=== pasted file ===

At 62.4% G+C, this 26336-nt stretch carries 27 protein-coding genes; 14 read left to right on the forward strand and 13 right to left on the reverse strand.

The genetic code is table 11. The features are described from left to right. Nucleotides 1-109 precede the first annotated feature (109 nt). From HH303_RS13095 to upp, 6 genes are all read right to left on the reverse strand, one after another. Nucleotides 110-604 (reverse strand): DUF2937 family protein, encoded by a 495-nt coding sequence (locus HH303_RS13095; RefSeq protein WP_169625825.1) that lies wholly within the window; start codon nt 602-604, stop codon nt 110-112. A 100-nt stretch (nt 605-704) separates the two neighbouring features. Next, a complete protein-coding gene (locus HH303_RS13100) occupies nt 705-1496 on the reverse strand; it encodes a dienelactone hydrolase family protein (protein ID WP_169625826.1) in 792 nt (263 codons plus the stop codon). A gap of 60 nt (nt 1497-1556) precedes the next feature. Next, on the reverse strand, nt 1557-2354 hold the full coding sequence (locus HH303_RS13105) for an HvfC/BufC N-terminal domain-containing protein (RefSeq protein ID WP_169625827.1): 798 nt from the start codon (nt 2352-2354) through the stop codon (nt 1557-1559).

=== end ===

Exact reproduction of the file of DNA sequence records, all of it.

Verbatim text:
At 62.4% G+C, this 26336-nt stretch carries 27 protein-coding genes; 14 read left to right on the forward strand and 13 right to left on the reverse strand.

The genetic code is table 11. The features are described from left to right. Nucleotides 1-109 precede the first annotated feature (109 nt). From HH303_RS13095 to upp, 6 genes are all read right to left on the reverse strand, one after another. Nucleotides 110-604 (reverse strand): DUF2937 family protein, encoded by a 495-nt coding sequence (locus HH303_RS13095; RefSeq protein WP_169625825.1) that lies wholly within the window; start codon nt 602-604, stop codon nt 110-112. A 100-nt stretch (nt 605-704) separates the two neighbouring features. Next, a complete protein-coding gene (locus HH303_RS13100) occupies nt 705-1496 on the reverse strand; it encodes a dienelactone hydrolase family protein (protein ID WP_169625826.1) in 792 nt (263 codons plus the stop codon). A gap of 60 nt (nt 1497-1556) precedes the next feature. Next, on the reverse strand, nt 1557-2354 hold the full coding sequence (locus HH303_RS13105) for an HvfC/BufC N-terminal domain-containing protein (RefSeq protein ID WP_169625827.1): 798 nt from the start codon (nt 2352-2354) through the stop codon (nt 1557-1559).